The goal, CEO Jeff Klee said in a statement, is to “give everyone the freedom to travel.” But we aren’t so sure this is freedom at all.
CheapAir’s new program works like this: Customers purchasing flights for $100 or more have the option to enter some personal information at checkout and see if they qualify for financing plan to pay off their ticket. The full cost of their ticket will be quoted upfront, with interest rates ranging from 10 to 30 percent based on a free credit check run through financial company Affirm. Accept the payment plan, pay off your ticket in monthly installments, and BOOM! You’re on your way. CheapAir says they won’t charge late fees, though delinquent accounts may be sent to a collections agency.
But it’s better to simply budget for a trip yourself, says Phoenix-based personal finance coach Deacon Hayes.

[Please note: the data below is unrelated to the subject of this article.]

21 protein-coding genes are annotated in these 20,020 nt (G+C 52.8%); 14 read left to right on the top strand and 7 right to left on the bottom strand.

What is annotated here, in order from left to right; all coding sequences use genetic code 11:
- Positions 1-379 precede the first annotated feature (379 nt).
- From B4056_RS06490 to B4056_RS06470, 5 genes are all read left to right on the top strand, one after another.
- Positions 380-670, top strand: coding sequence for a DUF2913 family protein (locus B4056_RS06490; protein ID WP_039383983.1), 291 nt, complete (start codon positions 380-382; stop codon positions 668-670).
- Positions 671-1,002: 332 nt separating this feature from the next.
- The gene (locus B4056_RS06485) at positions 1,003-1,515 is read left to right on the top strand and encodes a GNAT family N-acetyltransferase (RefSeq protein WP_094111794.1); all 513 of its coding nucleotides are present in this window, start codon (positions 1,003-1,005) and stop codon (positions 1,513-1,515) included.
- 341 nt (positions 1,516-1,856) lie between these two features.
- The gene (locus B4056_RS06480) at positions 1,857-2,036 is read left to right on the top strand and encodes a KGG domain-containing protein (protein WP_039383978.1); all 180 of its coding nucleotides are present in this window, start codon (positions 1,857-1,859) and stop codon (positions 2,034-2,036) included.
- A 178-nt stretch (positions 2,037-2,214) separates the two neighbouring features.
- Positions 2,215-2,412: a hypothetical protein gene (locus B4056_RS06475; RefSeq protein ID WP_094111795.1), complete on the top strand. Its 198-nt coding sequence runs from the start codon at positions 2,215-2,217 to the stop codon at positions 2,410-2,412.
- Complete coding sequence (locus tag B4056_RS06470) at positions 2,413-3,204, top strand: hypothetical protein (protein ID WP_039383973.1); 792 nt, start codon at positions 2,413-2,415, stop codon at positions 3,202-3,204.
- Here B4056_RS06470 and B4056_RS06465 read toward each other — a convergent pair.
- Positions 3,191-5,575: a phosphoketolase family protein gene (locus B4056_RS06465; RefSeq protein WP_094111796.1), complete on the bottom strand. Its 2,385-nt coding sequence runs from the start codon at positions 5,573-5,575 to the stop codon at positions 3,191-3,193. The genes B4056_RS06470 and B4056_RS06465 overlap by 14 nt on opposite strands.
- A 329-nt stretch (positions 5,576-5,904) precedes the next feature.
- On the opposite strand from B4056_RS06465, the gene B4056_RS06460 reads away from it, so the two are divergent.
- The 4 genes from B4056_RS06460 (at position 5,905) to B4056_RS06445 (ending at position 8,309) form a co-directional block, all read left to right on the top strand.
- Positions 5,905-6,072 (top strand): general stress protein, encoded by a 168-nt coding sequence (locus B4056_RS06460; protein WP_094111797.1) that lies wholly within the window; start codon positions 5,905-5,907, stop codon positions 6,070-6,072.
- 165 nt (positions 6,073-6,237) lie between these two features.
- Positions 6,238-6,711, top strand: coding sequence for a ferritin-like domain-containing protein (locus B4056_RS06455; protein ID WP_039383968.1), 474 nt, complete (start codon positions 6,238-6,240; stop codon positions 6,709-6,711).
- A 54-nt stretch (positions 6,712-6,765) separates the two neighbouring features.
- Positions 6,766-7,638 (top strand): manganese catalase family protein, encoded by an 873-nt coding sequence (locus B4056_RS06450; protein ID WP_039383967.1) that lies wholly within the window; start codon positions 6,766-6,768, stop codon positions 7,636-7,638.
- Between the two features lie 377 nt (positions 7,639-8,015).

“The reality is, you could do the same thing on your own and save the 10 to 30 percent interest,” he told HuffPost.
Hayes recommends a “countdown fund”: If you know you want to fly to Hawaii in eight months and tickets will cost $800, then simply make a plan to set aside $100 per month until the day arrives.
That’s infinitely less headache than owing interest to a booking site.
Some airlines, including American and Delta, allow travelers to play for flights in installments, but they require signing up for an airline credit card first. United’s FareLock service lets you reserve a ticket and pay for it either three or seven days later, for an extra fee. CheapAir, meanwhile, calls itself “the first online travel agency to accept monthly payments for flight purchases.”